I recently stumbled across a long overlooked essay by the science fiction writer Isaac Asimov. Before being shared on the MIT website, ‘On Creativity’ had been gathering dust for nearly fifty years in a filing cabinet at the Allied Research Associates, a thinktank tasked with generating ‘outside the box’ ideas for a missile defence system. Asimov had been hired by the agency but soon thought better of it; he felt that knowledge of government secrets would compromise his freedom of expression. In the hope of leaving something useful behind, Asimov decided to address the question ‘How do people get new ideas?’
Succinct, astute and occasionally anachronistic — happily it’s no longer true to say that ‘the world in general disapproves of creativity, and to be creative in public is particularly bad’ — the essay is packed with insights about the creative process and is particularly good on what Asimov calls ‘cerebration sessions’, or brainstorms as we call them today.
Is any creative tool more widely maligned or justly ridiculed than the brainstorm?
God knows I’ve had the misfortune to attend some terrible ones. There was the ‘ideation session’ at a major international broadcaster to which no less than twenty five people had been invited, twenty four of whom didn’t get chance to speak. I recall another where some of London’s sharpest and most talented designers had first to remove their shoes and then chant new age mantras. And there are too many to mention that began with a half assed brief and objectives so muddy you had to wipe your shoes on the way out.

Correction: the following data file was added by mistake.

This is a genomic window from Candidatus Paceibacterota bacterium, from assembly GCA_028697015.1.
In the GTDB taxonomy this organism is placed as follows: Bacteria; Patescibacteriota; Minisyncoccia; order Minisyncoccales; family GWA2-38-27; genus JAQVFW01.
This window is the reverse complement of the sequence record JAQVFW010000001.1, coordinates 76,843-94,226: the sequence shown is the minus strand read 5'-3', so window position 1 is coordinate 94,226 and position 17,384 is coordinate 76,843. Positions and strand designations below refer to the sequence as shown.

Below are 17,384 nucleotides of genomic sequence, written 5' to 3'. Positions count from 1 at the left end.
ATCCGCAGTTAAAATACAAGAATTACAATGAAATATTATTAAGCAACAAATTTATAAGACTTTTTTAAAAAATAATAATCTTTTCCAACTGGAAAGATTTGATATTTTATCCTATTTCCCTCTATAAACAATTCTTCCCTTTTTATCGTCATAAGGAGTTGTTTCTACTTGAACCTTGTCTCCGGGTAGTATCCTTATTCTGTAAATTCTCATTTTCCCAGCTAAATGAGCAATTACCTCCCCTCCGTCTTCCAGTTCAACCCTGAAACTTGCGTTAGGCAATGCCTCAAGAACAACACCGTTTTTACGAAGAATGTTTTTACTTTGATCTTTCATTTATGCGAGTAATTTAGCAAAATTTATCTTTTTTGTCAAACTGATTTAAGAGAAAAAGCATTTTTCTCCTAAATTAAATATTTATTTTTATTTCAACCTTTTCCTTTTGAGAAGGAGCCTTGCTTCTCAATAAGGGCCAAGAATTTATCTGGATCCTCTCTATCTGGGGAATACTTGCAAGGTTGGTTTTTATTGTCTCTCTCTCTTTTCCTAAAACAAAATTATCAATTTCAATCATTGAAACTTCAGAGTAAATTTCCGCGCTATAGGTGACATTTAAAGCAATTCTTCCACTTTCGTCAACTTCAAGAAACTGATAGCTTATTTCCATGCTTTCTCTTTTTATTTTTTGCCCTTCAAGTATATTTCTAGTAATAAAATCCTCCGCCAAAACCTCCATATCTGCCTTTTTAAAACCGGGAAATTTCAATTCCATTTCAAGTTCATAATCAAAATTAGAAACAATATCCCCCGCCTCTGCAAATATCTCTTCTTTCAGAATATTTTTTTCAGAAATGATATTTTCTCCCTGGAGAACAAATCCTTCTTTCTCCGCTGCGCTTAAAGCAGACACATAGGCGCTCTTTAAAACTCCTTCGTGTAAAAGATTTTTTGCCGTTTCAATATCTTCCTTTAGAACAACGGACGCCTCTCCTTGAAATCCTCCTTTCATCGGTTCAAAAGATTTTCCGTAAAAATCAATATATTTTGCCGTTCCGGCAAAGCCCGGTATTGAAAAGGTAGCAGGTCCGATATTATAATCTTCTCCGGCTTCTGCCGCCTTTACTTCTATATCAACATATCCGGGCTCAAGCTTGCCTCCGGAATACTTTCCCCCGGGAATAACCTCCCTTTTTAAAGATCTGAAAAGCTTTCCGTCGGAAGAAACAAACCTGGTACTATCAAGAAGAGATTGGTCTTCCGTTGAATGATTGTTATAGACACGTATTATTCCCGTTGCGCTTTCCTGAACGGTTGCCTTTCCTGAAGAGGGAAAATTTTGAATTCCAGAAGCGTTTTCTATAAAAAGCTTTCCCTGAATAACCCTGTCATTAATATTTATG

Yet even though brainstorms are often poorly conceived and, as Asimov observes, individuals are capable of extraordinary creative breakthroughs on their own, there is often merit in coming together for ‘cerebration sessions’, if only to share ‘theories and vagrant thoughts’.
So what are the right conditions to induce collective creativity?
How do you get right what others have got so wrong?
And is there such a thing as the perfect brainstorm?